Phone numbers replace dot-com addresses

Numeric addressing could be the future for mobile Internet use

Forget digging around for unusual dot-com addresses that are either difficult to remember or all-too-often inaccurately entered.

Australian company Nacomms claims to be the first in the world to go online with numeric addressing, where telephone numbers are used in replace of the ubiquitous dot-com address.

With worldwide patents pending on all its technology, Nascomms hit the Net with numeric addressing this week and already claims to have a couple of hundred customers in the bag.

"We expect that figure to grow incredulously over the next few months," Nacomms general manager Siobhan Dooley told ZDNet.

"Interest generated so far is making the future look extremely rosy," Dooley added.

All a surfer need do is plug in the ISD and regional code followed by the phone number of a company with a registered numeric address and its Web page will be brought up.

Every phone directory in the world is on the Net and no two people have the same phone number, according to Dooley. Top that with URLs that are prohibitively long to type in and dot com addresses that are often difficult to find, then numeric addressing "makes life quicker and a bit simpler", she said.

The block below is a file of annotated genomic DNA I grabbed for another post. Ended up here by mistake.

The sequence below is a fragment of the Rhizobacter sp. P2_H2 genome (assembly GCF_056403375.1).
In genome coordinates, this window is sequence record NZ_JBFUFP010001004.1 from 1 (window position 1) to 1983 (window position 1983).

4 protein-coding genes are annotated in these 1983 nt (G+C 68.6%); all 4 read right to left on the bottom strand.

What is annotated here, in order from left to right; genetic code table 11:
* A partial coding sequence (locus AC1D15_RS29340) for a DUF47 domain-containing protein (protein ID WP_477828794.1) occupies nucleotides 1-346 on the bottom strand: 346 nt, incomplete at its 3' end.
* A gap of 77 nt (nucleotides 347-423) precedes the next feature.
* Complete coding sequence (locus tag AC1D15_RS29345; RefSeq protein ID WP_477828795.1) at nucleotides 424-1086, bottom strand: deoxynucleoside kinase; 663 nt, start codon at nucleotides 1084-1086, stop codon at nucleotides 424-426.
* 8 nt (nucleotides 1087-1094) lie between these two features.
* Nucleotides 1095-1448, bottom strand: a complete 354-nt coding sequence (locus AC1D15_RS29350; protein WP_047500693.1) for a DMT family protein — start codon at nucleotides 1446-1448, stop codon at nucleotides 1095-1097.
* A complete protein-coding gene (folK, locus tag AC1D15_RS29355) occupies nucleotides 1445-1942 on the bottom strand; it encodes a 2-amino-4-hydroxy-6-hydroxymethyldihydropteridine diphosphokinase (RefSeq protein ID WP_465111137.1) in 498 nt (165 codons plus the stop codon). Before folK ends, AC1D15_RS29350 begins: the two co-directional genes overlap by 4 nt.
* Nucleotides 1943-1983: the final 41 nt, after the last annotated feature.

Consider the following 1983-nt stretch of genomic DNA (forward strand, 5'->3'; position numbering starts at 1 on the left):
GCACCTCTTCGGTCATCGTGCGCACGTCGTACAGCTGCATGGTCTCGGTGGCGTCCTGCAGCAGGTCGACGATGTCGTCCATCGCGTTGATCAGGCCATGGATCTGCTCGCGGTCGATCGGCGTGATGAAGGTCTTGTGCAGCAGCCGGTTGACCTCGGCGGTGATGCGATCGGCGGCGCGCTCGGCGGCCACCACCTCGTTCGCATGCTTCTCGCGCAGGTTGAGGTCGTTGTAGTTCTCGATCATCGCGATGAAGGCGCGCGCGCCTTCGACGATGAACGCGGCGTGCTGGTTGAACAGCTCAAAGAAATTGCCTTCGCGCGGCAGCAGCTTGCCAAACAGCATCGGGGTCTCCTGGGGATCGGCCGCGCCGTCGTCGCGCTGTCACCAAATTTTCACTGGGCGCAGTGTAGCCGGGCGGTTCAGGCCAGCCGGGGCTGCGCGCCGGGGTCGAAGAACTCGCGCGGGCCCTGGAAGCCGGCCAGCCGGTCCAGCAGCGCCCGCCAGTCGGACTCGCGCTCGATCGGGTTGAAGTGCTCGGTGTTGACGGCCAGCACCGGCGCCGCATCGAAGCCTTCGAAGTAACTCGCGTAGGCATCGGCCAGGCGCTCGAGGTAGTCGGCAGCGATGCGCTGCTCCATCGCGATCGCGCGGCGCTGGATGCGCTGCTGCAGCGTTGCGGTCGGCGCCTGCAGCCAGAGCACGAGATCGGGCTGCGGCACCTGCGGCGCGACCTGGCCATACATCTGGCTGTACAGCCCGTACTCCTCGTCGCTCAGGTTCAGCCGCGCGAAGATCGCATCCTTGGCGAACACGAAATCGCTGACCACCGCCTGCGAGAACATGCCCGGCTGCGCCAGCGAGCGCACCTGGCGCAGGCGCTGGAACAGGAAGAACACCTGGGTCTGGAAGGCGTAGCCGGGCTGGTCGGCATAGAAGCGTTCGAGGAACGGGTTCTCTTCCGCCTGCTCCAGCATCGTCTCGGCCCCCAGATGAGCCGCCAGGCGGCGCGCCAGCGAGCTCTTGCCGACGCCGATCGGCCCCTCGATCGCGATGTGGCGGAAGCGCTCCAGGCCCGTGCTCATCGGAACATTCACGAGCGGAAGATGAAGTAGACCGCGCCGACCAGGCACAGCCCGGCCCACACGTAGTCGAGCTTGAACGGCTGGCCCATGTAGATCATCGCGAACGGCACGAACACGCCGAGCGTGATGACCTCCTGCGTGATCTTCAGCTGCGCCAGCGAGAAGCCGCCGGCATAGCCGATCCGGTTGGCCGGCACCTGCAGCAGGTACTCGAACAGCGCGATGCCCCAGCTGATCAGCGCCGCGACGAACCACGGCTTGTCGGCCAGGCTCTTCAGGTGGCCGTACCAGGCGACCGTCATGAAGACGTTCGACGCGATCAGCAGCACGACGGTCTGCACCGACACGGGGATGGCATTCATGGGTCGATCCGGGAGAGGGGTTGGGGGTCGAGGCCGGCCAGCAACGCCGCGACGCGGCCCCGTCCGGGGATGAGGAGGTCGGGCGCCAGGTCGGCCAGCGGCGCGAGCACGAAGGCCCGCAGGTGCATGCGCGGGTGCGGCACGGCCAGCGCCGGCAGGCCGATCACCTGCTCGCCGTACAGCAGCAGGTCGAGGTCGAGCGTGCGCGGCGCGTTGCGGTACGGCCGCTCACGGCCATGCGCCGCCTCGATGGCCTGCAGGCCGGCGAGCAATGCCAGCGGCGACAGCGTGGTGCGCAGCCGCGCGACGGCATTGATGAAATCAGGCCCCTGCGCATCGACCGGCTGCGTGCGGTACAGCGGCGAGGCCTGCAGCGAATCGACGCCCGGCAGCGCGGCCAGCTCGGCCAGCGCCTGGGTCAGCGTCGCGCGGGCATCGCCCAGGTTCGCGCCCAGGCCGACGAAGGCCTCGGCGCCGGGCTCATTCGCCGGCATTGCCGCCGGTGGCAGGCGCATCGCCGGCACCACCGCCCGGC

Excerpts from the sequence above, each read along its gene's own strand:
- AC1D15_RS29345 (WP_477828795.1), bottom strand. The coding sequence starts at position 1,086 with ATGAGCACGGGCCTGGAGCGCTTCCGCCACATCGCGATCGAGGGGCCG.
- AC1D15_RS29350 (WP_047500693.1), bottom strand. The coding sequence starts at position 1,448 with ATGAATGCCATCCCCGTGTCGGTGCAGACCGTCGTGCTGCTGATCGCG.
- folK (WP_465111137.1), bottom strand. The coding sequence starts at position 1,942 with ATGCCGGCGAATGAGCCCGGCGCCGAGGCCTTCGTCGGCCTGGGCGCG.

"It's all about finding a way to make the Web more simplistic," Dooley said. "It's not about replacing dot-coms but working within the limitations they have".

Numeric addressing resolves the issue of cybersquatting and with WAP (Wireless Application Protocol) said to be the technology of the future, it is much easier to type in a telephone number over a WAP-enabled mobile phone than it is to enter a domain address.

Businesses can also acquire extension numbers that, when entered after the telephone number, will take an Internet user to a specific page on the company Web site, such as the online booking page of a travel agent with a Web presence.

Nascomms is working with ISPs in the hope that it will become the reseller of numeric addressing, Dooley said.

A numeric addressing licence, available at, incurs an annual fee of AU$55 (£20.36) and extensions will set you back AU$27.50 (£10.18).

Have your say instantly, and see what others have said. Click on the TalkBack button and go to the ZDNet News forum.

Let the editors know what you think in the Mailroom. And read what others have said.